The practice of law is shrouded in tradition. Most of those outside the profession have had their minds shaped by popular culture that all individuals who attend law school transform into the attorneys that they love and hate. But what about those who choose the “non-traditional” path?
It has long been said that community is the pillar of a successful law practice. In theory, networking should be almost second nature to attorneys. We are constantly being invited to luncheons and banquets and panels. For each event, if you do not have your pristine business cards in hand you miss countless opportunities. These events can lead to potential job opportunities, mentor relationships, and occasionally the long-term relationship. But for some people, these networking events can be a source of crippling anxiety. Though it may appear as somewhat of a juxtaposition, some attorneys are in fact introverts. They are successful and driven people, just like their extroverted counterparts, but introverted attorneys often struggle in the area of networking.
It wasn’t all that long ago when firm perks were limited to fresh batches of Starbucks coffee in the break room and 2-weeks of paid vacation. And hey, if you were really lucky, maybe your firm threw in a company-wide party every winter or a couple months of early dismissal “Summer Friday’s” during the warmer months. As wonderful as these benefits may seem on paper, they simply aren’t enough to curtail the stresses and burnout that come hand in hand with this profession.
According to a recent study conducted by the American Bar Association and the Hazelden Betty Ford Foundation, a whopping 20.6% of attorneys demonstrate signs of problematic drinking use and 19-28% experience significant anxiety and depression. It’s no wonder really, particularly in ‘Big Law’ firms where billable hour requirements and evenings spent working well past 1:00 a.m. reign supreme.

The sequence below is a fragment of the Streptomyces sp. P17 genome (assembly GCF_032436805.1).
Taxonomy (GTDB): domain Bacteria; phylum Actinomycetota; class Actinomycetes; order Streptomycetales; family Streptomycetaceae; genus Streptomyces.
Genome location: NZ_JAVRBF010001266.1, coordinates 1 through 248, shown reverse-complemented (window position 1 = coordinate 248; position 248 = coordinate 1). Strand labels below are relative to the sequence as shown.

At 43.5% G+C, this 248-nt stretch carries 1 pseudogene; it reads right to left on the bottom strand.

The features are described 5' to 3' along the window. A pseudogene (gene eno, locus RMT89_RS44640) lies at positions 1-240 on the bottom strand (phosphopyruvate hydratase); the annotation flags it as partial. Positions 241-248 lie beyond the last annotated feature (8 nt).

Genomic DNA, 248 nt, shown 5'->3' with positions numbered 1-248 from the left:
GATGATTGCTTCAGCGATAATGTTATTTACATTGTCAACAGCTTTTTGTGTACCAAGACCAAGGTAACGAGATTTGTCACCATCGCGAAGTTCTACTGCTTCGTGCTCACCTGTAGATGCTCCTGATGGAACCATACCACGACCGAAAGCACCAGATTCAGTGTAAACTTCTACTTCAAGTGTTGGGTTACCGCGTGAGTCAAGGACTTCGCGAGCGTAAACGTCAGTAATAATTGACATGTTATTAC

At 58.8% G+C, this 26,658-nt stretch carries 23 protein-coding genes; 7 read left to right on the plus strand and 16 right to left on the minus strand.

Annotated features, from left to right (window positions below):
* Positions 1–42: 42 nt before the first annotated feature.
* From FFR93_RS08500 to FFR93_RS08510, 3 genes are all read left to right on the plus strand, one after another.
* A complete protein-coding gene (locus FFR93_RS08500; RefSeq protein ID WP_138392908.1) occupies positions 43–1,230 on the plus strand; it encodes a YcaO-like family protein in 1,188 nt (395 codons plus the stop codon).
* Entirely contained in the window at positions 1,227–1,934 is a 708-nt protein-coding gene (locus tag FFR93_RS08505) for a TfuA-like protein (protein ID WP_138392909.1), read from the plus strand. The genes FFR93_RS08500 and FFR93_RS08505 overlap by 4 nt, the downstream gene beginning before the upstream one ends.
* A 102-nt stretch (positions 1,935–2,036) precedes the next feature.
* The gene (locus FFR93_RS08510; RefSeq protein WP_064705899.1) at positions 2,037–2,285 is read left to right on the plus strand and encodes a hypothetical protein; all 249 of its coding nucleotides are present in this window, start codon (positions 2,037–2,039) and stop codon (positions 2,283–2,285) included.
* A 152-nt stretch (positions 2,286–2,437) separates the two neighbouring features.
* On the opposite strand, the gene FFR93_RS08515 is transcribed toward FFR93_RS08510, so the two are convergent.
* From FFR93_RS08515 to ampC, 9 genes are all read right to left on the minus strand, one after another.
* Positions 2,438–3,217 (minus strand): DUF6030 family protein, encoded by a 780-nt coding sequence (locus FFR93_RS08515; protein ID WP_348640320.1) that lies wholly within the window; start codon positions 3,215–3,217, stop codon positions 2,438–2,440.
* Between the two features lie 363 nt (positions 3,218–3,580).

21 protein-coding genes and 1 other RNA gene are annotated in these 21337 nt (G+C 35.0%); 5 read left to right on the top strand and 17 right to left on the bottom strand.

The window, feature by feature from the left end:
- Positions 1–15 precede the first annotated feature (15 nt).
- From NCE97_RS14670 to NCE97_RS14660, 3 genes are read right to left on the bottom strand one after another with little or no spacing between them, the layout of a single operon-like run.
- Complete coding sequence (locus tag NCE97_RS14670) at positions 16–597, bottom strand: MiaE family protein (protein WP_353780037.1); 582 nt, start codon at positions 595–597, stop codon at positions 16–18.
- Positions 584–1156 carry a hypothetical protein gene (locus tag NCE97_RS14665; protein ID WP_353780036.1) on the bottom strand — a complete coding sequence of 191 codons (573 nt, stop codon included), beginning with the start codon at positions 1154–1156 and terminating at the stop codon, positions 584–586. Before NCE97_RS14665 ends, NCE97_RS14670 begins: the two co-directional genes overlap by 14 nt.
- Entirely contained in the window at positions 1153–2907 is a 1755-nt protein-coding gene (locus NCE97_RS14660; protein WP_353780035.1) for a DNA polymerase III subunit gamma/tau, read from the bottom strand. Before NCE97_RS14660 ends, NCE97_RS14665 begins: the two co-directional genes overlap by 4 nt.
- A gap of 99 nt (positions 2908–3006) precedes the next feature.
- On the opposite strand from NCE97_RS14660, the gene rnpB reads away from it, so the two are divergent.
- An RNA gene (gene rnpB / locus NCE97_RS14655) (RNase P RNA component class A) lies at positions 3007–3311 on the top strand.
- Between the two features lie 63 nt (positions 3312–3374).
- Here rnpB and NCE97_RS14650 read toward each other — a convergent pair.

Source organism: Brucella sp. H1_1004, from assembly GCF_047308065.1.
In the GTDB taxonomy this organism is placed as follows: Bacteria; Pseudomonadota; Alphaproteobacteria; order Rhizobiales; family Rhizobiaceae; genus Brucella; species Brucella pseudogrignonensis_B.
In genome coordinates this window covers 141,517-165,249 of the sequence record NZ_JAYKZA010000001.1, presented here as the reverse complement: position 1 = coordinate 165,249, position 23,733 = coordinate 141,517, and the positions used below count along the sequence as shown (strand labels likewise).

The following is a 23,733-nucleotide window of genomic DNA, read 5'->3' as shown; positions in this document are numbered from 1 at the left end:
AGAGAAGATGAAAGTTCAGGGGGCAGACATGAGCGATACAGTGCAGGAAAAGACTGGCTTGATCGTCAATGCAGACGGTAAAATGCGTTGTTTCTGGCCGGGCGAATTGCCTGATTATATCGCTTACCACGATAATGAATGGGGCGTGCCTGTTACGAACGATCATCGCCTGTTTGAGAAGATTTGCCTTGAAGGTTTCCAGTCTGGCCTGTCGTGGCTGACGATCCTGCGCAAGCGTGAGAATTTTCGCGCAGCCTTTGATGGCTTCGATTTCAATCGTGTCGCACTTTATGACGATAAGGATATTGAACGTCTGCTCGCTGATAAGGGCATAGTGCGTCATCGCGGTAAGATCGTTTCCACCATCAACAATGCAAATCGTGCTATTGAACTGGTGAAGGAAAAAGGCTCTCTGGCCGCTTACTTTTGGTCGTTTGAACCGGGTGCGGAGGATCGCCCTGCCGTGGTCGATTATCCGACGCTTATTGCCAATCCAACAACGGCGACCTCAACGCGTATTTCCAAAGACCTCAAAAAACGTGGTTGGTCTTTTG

Thankfully, we are on the cusp of a change. Perhaps it has something to do with these shocking statistics or maybe it’s as simple as the advent of the Internet, but it finally seems as though the legal profession is stepping into the 21st century and acknowledging what power houses like Google and Facebook have known for a long time: corporate wellness matters.
Why has this change taken so long? In my humble opinion, it has a little something to do with the types of folks the legal profession attracts. We tend to be stubborn, steadfast and, by the very nature of our jobs, argumentative. Combined with the rich history of the law itself (and our desire to still file everything on paper and by certified mail) and it’s no wonder the legal profession has been lagging behind other industries for the better part of the last 30 years.
Emphasizing Wellness to Shift Corporate Culture
Moving towards a culture that encourages wellness, on a mental and physical level, is so much more than sponsoring a few yoga classes or a corporate retreat…it’s about shifting the very mindset we have clung to so earnestly in the legal profession. By encouraging wellness initiatives for all lawyers - from junior associates to name partners – we are simultaneously encouraging a culture of acceptance and inclusion.
By refusing to turn a blind eye to the mental health and substance abuse problems that are so prevalent in the legal industry, we are accepting responsibility for creating a culture that promotes unhealthy coping strategies and burnout. By allowing staff attorneys to work remotely as needed, we are encouraging a healthy balance between work life and family life. And by providing all employees with the tools they need to live a life founded in wellness, we are increasing overall productivity and retention.
It is not radical to state that businesses whether local or international involve some sort of exchange; whether goods for goods, services for services or goods for services and vise-versa. A business whether sole proprietorship or otherwise for reason of expediency usually finds itself in need of a go between aka Agent to represent it in certain affairs.